Being Out at Work: Cultural Implications for the “L” in LGBT

I am delighted to welcome you to our first in the series of reports on Managing Identities at Work. This report focuses on “Being out at Work” and we look at the LGBT experience through a gender lens. By conducting research and hosting career panels exploring career challenges for certain talent groups, such as LGBT employees, we aim to shed light on what companies can do better for diverse high performers.

After all, if culture can be defined by “the way we do things around here” then it is critical for leaders to understand how to engage and include different types of people so that every individual in the firm can bring their best selves to work. This research report is the first of its kind to explore specifically the workplace perceptions and experiences of professional lesbians in financial and professional services.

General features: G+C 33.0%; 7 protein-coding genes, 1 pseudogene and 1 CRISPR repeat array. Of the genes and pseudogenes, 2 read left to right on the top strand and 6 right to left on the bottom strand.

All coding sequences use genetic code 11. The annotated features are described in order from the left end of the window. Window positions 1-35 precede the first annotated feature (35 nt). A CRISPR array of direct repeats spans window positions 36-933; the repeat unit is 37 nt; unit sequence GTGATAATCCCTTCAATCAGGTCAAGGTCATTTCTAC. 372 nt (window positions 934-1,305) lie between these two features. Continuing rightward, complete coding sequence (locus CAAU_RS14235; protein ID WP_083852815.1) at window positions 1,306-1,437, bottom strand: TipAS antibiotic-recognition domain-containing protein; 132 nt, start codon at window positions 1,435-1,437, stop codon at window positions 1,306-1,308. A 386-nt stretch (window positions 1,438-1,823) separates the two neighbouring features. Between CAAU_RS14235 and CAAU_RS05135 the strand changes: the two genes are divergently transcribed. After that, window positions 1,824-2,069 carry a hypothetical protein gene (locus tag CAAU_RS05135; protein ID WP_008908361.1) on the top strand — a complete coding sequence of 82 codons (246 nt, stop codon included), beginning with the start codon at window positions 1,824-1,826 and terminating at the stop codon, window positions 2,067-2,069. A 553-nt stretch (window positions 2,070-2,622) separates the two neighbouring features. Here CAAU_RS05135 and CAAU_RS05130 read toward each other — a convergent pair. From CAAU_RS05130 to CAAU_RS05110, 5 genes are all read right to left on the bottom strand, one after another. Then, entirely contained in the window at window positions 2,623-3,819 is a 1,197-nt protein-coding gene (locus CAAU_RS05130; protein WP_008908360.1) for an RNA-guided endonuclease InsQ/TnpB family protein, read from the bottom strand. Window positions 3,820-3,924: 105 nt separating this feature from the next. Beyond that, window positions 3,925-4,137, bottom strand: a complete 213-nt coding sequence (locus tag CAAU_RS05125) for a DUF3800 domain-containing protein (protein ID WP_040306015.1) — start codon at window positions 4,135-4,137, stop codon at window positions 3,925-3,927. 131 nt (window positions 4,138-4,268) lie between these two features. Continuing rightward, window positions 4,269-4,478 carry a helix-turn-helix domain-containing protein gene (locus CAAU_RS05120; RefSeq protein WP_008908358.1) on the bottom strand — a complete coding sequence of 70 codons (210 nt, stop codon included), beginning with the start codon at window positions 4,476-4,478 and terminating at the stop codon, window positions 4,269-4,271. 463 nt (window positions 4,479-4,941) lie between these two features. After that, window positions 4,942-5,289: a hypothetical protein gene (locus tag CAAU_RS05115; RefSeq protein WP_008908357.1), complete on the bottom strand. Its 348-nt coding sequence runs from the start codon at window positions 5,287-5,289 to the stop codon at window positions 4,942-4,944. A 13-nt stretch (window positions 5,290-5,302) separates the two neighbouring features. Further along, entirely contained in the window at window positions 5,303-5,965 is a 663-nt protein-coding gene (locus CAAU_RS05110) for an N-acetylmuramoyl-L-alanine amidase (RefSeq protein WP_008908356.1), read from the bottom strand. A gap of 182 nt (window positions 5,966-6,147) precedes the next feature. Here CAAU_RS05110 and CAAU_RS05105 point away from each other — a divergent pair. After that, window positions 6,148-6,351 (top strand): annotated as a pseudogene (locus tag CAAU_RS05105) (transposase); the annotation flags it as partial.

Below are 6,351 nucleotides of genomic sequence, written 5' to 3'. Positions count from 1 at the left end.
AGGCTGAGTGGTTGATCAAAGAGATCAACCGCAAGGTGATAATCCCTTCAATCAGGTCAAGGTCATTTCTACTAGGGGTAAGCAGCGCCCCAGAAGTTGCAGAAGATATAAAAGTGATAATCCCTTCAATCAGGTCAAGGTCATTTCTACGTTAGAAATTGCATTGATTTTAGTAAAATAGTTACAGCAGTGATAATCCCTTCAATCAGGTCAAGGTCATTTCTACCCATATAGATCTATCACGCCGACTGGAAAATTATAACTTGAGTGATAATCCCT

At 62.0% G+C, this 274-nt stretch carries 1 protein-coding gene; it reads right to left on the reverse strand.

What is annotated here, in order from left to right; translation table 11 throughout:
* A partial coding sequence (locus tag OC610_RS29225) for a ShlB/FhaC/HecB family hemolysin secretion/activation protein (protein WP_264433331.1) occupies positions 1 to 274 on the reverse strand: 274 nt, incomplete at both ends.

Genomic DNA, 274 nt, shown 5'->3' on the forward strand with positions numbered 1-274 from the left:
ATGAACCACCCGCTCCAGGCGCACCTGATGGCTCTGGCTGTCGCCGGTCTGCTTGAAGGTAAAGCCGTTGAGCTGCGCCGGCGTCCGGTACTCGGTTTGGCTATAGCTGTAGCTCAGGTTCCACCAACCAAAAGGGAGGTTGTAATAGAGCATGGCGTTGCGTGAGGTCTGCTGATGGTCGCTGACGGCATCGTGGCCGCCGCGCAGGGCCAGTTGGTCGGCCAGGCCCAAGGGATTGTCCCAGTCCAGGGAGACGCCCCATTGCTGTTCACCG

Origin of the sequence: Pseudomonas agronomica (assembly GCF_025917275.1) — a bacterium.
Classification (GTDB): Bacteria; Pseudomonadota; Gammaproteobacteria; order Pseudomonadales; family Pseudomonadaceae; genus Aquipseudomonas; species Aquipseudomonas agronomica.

The Glass Hammer is perfectly placed to examine deeper issues around gender and identity at work and our goal is to empower women of all types to advance in their careers. Our research arm, Evolved Employer, is working hard to benchmark diversity so that the industry as a whole can better understand how to remove and reduce systemic biases. In my opinion, it is only when we work in this manner that we can truly further the dialogue around diversity – to start leveraging diversity as a business driver. Achieving inclusion is a cultural change project; changing culture is only possible when led with a vision and backed by compliance, not the other way around.

The most striking finding from this report is that many women, despite being out to everyone, are still uncomfortable in their immediate environment and would like their company to do more education around LGBT issues. Reassuringly, several companies were recognized as going above and beyond in their efforts to ensure organizational and managerial support, reinforced with strong networks and programmatic solutions.

I hope that you enjoy this whitepaper and share it with leaders, managers, employee networks, straight allies, and LGBT employees alike.

Download here